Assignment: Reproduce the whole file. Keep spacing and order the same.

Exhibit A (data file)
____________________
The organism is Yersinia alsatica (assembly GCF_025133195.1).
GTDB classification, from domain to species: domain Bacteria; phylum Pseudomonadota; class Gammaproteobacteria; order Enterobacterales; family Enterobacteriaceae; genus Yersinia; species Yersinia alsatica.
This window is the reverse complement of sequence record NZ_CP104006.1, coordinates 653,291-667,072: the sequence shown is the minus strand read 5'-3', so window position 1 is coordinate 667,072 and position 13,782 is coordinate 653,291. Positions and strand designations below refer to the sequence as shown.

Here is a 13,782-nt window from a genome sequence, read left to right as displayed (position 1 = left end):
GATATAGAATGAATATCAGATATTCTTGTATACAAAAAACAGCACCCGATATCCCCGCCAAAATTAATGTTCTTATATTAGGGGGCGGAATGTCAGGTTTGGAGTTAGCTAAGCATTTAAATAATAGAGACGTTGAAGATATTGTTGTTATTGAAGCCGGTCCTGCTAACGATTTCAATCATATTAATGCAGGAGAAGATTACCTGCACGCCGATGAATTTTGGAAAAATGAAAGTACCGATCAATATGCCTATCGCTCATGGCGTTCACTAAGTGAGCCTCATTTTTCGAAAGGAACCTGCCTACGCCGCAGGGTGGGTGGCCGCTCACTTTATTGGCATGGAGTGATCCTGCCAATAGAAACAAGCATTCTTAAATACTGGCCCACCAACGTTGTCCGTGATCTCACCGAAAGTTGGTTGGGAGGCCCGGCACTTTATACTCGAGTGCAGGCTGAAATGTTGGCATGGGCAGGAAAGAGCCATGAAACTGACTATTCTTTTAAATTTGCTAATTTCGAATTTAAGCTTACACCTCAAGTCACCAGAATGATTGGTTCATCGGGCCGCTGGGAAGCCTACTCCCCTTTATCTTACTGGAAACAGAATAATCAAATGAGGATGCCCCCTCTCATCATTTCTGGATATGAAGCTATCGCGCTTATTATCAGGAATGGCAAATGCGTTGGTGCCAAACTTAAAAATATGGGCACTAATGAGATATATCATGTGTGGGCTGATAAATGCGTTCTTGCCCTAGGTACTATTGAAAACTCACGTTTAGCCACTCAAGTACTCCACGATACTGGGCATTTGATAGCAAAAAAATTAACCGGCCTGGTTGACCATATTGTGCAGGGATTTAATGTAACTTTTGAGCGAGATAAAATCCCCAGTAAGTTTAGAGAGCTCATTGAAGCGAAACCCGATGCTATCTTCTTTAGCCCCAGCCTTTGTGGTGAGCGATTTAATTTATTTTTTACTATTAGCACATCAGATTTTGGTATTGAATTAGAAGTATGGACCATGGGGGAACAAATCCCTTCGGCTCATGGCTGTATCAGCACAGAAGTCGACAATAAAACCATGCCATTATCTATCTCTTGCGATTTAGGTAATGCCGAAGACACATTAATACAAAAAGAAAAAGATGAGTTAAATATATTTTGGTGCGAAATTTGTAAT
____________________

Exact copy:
The organism is Yersinia alsatica (assembly GCF_025133195.1).
GTDB classification, from domain to species: domain Bacteria; phylum Pseudomonadota; class Gammaproteobacteria; order Enterobacterales; family Enterobacteriaceae; genus Yersinia; species Yersinia alsatica.
This window is the reverse complement of sequence record NZ_CP104006.1, coordinates 653,291-667,072: the sequence shown is the minus strand read 5'-3', so window position 1 is coordinate 667,072 and position 13,782 is coordinate 653,291. Positions and strand designations below refer to the sequence as shown.

Here is a 13,782-nt window from a genome sequence, read left to right as displayed (position 1 = left end):
GATATAGAATGAATATCAGATATTCTTGTATACAAAAAACAGCACCCGATATCCCCGCCAAAATTAATGTTCTTATATTAGGGGGCGGAATGTCAGGTTTGGAGTTAGCTAAGCATTTAAATAATAGAGACGTTGAAGATATTGTTGTTATTGAAGCCGGTCCTGCTAACGATTTCAATCATATTAATGCAGGAGAAGATTACCTGCACGCCGATGAATTTTGGAAAAATGAAAGTACCGATCAATATGCCTATCGCTCATGGCGTTCACTAAGTGAGCCTCATTTTTCGAAAGGAACCTGCCTACGCCGCAGGGTGGGTGGCCGCTCACTTTATTGGCATGGAGTGATCCTGCCAATAGAAACAAGCATTCTTAAATACTGGCCCACCAACGTTGTCCGTGATCTCACCGAAAGTTGGTTGGGAGGCCCGGCACTTTATACTCGAGTGCAGGCTGAAATGTTGGCATGGGCAGGAAAGAGCCATGAAACTGACTATTCTTTTAAATTTGCTAATTTCGAATTTAAGCTTACACCTCAAGTCACCAGAATGATTGGTTCATCGGGCCGCTGGGAAGCCTACTCCCCTTTATCTTACTGGAAACAGAATAATCAAATGAGGATGCCCCCTCTCATCATTTCTGGATATGAAGCTATCGCGCTTATTATCAGGAATGGCAAATGCGTTGGTGCCAAACTTAAAAATATGGGCACTAATGAGATATATCATGTGTGGGCTGATAAATGCGTTCTTGCCCTAGGTACTATTGAAAACTCACGTTTAGCCACTCAAGTACTCCACGATACTGGGCATTTGATAGCAAAAAAATTAACCGGCCTGGTTGACCATATTGTGCAGGGATTTAATGTAACTTTTGAGCGAGATAAAATCCCCAGTAAGTTTAGAGAGCTCATTGAAGCGAAACCCGATGCTATCTTCTTTAGCCCCAGCCTTTGTGGTGAGCGATTTAATTTATTTTTTACTATTAGCACATCAGATTTTGGTATTGAATTAGAAGTATGGACCATGGGGGAACAAATCCCTTCGGCTCATGGCTGTATCAGCACAGAAGTCGACAATAAAACCATGCCATTATCTATCTCTTGCGATTTAGGTAATGCCGAAGACACATTAATACAAAAAGAAAAAGATGAGTTAAATATATTTTGGTGCGAAATTTGTAAT